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British economic growth, 1700-1850; some difficulties of interpretation


  • Crafts, N. F. R.


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  • Crafts, N. F. R., 1987. "British economic growth, 1700-1850; some difficulties of interpretation," Explorations in Economic History, Elsevier, vol. 24(3), pages 245-268, July.
  • Handle: RePEc:eee:exehis:v:24:y:1987:i:3:p:245-268

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    References listed on IDEAS

    1. Flinn, Christopher J & Heckman, James J, 1983. "Are Unemployment and Out of the Labor Force Behaviorally Distinct Labor Force States?," Journal of Labor Economics, University of Chicago Press, vol. 1(1), pages 28-42, January.
    2. Moen, Jon, 1987. "The Labor of Older Men: A Comment," The Journal of Economic History, Cambridge University Press, vol. 47(03), pages 761-767, September.
    3. Joseph F. Quinn & Richard V. Burkhauser & Daniel A. Myers, 1990. "Passing the Torch: The Influence of Economic Incentives on Work and Retirement," Books from Upjohn Press, W.E. Upjohn Institute for Employment Research, number pt, November.
    4. Margo, Robert A., 1990. "The incidence and duration of unemployment : Some long-term comparisons," Economics Letters, Elsevier, vol. 32(3), pages 217-220, March.
    5. Thomas S. Coleman, 1989. "Unemployment Behavior: Evidence from the CPS Work Experience Survey," Journal of Human Resources, University of Wisconsin Press, vol. 24(1), pages 1-38.
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    Citations are extracted by the CitEc Project, subscribe to its RSS feed for this item.

    Cited by:

    1. George Grantham, 2010. "What'S Space Got To Do With It? Distance And Agricultural Productivity Before The Railway Age," Departmental Working Papers 2010-04, McGill University, Department of Economics.
    2. Hans-Joachim Voth & Dan H. Andersen, 1997. "Neutrality and Mediterranean Shipping Under Danish Flag, 1750-1807," Economics Series Working Papers 1997-W18, University of Oxford, Department of Economics.
    3. Nicholas Crafts, 1998. "Forging Ahead and Falling Behind: The Rise and Relative Decline of the First Industrial Nation," Journal of Economic Perspectives, American Economic Association, vol. 12(2), pages 193-210, Spring.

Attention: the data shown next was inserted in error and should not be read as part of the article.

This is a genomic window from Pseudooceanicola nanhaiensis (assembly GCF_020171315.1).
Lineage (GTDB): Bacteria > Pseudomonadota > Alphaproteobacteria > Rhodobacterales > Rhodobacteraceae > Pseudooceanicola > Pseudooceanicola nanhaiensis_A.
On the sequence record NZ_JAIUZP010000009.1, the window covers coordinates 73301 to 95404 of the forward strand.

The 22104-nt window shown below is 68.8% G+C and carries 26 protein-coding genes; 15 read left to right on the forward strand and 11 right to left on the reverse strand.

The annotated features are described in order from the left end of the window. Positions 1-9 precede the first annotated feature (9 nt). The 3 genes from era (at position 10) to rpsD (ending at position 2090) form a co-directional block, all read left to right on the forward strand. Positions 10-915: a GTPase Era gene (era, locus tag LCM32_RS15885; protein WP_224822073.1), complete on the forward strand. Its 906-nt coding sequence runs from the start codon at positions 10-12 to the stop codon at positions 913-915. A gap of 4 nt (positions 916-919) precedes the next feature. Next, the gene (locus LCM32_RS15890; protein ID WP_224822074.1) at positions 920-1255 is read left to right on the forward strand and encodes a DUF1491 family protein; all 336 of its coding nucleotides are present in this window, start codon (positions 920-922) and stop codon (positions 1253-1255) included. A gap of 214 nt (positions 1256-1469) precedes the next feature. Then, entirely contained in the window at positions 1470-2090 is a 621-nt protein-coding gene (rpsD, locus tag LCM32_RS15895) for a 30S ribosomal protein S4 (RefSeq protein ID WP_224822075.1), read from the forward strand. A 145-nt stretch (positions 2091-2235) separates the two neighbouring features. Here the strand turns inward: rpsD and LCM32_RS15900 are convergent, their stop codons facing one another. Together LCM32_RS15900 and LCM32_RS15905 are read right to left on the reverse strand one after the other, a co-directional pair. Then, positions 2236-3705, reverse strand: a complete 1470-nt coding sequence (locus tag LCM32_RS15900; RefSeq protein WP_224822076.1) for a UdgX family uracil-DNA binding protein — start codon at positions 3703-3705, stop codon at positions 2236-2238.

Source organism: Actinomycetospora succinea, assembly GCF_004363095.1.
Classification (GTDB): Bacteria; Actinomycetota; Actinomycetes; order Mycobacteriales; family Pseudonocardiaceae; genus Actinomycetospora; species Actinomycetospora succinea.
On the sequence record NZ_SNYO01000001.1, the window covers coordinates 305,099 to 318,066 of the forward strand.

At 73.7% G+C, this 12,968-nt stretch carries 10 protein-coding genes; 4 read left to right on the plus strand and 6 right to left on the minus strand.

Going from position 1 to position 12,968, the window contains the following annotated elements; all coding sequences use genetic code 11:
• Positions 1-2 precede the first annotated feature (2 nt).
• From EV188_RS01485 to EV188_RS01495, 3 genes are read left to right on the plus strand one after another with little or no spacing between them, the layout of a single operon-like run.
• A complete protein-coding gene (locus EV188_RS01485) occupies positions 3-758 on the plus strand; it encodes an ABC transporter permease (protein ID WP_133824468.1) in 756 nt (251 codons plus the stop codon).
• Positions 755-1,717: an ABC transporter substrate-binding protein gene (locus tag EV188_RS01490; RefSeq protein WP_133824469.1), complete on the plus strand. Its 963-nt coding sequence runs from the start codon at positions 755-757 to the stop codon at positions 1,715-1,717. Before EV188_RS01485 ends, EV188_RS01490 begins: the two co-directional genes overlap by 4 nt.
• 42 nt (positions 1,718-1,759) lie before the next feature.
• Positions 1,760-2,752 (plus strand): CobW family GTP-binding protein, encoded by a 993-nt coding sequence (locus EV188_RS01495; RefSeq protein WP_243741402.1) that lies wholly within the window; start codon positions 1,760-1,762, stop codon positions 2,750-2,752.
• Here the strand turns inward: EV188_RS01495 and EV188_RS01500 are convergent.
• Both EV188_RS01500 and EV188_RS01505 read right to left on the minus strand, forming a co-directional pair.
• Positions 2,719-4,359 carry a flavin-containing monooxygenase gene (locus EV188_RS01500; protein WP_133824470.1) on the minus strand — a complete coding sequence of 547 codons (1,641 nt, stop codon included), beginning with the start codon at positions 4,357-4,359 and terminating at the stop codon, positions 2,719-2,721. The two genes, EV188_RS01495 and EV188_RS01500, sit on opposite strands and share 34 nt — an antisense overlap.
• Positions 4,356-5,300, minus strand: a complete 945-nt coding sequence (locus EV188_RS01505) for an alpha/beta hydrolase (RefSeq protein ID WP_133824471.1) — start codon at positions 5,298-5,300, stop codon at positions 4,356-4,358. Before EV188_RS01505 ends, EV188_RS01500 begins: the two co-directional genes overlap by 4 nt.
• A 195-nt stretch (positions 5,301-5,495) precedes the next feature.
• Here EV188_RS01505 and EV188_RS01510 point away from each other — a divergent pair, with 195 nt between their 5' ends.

4. Crafts, N.F.R. & Leybourne, S.J. & Mills, T.C., 1988. "Economic Growth In Nineteeth Century Britain: Comparisons With Europe In The Context Of Gerschenkron'S Hypotheses," The Warwick Economics Research Paper Series (TWERPS) 308, University of Warwick, Department of Economics.
    5. Peter H. Lindert & Jeffrey G. Williamson, 2012. "American Incomes 1774-1860," NBER Working Papers 18396, National Bureau of Economic Research, Inc.
    6. Robert C. Allen, 2005. "Capital Accumulation, Technological Change, and the Distribution of Income during the British Industrial Revolution," Economics Series Working Papers 239, University of Oxford, Department of Economics.
    7. Robert Allen & Robert C. Allen, 2007. "Engel`s Pause: A Pessimist`s Guide to the British Industrial Revolution," Economics Series Working Papers 315, University of Oxford, Department of Economics.
    8. Lindert, Peter H. & Williamson, Jeffrey G., 2013. "American Incomes Before and After the Revolution," The Journal of Economic History, Cambridge University Press, vol. 73(03), pages 725-765, September.
    9. Robert E. Gallman & John Joseph Wallis, 1992. "Introduction to "American Economic Growth and Standards of Living before the Civil War"," NBER Chapters,in: American Economic Growth and Standards of Living before the Civil War, pages 1-18 National Bureau of Economic Research, Inc.
    10. Ogilvie, Sheilagh & Carus, A.W., 2014. "Institutions and Economic Growth in Historical Perspective," Handbook of Economic Growth,in: Handbook of Economic Growth, edition 1, volume 2, chapter 8, pages 403-513 Elsevier.

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